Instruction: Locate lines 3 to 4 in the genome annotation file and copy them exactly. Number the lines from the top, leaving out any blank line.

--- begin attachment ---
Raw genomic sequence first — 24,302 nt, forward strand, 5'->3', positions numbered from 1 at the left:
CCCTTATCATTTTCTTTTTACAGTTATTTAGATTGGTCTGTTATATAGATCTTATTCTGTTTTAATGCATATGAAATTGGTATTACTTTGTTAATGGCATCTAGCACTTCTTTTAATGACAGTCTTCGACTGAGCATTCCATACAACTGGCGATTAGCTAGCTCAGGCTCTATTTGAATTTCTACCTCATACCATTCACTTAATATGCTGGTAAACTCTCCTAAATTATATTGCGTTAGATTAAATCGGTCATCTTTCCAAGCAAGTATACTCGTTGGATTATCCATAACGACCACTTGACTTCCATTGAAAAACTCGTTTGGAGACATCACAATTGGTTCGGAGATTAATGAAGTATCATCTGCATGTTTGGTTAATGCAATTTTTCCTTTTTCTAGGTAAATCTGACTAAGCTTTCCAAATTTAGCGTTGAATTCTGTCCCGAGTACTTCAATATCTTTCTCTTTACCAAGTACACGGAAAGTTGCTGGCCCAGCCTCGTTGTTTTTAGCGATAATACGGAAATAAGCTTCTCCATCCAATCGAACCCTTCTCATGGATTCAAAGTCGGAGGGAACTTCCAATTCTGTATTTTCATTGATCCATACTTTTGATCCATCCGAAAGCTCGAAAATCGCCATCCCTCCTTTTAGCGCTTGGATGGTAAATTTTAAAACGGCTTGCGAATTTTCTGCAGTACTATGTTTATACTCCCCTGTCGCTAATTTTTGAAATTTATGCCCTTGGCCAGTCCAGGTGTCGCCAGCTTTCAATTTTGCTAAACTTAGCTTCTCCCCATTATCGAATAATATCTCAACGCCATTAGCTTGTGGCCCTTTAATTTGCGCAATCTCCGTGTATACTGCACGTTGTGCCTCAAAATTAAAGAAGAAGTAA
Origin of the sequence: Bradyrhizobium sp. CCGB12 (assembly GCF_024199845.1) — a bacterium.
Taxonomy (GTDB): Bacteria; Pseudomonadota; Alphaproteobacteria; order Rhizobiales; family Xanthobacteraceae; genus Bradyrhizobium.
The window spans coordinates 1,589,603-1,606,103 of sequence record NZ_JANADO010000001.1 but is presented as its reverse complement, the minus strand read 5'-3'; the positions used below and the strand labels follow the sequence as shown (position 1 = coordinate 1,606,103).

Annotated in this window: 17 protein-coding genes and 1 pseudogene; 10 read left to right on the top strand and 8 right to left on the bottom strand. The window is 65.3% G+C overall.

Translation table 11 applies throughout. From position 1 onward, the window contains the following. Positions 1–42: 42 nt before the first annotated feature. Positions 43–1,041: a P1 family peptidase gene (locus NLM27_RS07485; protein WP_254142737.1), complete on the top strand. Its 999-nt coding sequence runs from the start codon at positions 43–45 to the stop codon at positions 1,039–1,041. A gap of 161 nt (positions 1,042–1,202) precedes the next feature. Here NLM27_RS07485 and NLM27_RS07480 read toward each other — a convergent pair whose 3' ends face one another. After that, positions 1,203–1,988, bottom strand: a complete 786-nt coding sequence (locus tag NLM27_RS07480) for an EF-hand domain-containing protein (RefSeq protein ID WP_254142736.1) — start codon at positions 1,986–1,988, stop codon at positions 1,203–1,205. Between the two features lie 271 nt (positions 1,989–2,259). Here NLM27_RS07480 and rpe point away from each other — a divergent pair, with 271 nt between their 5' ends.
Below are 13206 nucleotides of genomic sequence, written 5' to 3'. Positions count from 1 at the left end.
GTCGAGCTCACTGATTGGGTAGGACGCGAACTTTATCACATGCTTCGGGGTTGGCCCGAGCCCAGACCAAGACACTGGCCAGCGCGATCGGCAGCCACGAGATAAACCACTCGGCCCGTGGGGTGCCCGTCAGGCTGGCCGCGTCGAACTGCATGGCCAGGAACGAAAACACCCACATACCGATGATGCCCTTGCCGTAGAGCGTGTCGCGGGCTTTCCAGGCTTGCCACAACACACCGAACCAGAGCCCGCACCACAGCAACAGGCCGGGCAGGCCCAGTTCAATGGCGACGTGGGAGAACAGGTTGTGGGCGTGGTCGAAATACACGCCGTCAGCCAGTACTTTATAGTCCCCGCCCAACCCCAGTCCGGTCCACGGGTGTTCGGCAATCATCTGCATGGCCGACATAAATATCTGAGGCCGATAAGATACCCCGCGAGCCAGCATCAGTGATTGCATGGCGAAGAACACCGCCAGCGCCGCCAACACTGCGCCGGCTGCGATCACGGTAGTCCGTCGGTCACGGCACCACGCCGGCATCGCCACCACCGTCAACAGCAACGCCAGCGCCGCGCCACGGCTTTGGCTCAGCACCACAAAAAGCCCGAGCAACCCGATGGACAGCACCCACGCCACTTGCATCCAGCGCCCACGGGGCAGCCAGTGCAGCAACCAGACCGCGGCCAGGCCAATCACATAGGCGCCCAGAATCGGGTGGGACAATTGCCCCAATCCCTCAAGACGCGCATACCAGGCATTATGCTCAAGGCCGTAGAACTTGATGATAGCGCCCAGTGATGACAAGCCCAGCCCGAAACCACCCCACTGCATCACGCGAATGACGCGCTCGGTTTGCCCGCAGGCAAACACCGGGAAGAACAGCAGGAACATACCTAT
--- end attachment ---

Origin of the sequence: Bradyrhizobium sp. CCGB12 (assembly GCF_024199845.1) — a bacterium.
Taxonomy (GTDB): Bacteria; Pseudomonadota; Alphaproteobacteria; order Rhizobiales; family Xanthobacteraceae; genus Bradyrhizobium.